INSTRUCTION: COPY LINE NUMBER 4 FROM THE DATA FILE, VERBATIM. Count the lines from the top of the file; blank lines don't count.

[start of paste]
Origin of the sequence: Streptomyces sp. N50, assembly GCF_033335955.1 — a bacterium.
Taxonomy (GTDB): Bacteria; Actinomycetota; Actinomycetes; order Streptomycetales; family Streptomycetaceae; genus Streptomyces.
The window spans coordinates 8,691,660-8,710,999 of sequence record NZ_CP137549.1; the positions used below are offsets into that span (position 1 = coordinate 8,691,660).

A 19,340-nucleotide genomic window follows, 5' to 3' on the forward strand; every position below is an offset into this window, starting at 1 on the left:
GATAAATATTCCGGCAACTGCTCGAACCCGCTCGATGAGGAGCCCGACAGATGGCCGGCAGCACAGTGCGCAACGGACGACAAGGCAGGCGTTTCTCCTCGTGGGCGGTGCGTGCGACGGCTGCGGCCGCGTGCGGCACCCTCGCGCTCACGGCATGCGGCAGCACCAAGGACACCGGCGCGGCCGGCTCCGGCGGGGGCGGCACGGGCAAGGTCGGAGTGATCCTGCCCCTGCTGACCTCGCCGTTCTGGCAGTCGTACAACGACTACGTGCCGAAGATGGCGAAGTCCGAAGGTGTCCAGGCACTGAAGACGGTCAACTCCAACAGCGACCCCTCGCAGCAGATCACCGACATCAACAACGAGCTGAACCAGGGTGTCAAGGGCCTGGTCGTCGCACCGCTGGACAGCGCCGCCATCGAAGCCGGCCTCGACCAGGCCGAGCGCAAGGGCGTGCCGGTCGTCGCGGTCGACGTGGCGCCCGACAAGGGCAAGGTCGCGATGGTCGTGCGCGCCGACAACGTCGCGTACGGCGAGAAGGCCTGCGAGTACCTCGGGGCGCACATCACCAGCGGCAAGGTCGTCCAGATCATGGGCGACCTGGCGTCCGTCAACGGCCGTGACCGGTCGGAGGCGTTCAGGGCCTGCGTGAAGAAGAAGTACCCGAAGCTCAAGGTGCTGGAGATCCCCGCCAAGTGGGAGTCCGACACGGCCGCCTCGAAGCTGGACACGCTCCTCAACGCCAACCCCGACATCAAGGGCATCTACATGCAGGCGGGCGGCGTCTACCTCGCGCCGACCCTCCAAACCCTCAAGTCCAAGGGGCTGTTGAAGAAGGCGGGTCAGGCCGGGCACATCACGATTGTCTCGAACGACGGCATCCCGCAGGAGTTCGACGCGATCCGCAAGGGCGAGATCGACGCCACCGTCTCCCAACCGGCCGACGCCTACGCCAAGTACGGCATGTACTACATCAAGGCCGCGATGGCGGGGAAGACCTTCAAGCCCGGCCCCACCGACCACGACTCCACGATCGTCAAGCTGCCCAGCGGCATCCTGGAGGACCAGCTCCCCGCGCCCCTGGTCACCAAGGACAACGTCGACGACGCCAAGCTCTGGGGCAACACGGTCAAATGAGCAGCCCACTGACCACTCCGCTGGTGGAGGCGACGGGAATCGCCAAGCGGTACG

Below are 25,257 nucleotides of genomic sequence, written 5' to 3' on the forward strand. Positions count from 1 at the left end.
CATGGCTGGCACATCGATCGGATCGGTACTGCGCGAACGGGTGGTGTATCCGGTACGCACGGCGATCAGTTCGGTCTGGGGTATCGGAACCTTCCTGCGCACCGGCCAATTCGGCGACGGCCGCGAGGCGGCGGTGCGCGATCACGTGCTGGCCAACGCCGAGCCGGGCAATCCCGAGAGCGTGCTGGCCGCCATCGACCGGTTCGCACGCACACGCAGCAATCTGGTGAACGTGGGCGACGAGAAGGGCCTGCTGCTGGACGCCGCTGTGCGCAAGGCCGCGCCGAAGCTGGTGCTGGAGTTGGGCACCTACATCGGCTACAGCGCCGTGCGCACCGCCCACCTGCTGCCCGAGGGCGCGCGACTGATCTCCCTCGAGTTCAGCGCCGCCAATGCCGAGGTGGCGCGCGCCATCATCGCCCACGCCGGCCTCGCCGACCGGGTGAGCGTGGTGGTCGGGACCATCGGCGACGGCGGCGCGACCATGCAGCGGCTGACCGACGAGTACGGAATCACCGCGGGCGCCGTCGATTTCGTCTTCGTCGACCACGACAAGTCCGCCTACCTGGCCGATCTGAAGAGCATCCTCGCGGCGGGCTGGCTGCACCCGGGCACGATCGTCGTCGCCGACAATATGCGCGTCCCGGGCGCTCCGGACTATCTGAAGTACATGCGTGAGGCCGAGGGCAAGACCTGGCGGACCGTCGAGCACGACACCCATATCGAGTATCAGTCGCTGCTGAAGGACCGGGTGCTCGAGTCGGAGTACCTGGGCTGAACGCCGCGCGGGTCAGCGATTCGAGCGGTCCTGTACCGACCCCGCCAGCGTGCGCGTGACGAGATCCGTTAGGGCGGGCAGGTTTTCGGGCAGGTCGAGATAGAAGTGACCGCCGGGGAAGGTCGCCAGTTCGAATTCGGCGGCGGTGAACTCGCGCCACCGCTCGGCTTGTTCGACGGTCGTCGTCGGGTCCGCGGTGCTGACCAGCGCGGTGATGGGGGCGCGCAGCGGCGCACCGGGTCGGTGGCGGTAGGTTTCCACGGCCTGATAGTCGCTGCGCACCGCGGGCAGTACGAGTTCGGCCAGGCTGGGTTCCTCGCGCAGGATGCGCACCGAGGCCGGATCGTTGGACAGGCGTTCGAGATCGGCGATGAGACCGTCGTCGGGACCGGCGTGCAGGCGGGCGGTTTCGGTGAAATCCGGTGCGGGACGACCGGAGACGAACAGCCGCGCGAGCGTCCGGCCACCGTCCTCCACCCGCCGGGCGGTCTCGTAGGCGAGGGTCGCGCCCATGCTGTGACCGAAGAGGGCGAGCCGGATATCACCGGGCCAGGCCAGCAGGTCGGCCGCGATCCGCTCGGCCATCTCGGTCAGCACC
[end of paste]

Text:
A 19,340-nucleotide genomic window follows, 5' to 3' on the forward strand; every position below is an offset into this window, starting at 1 on the left: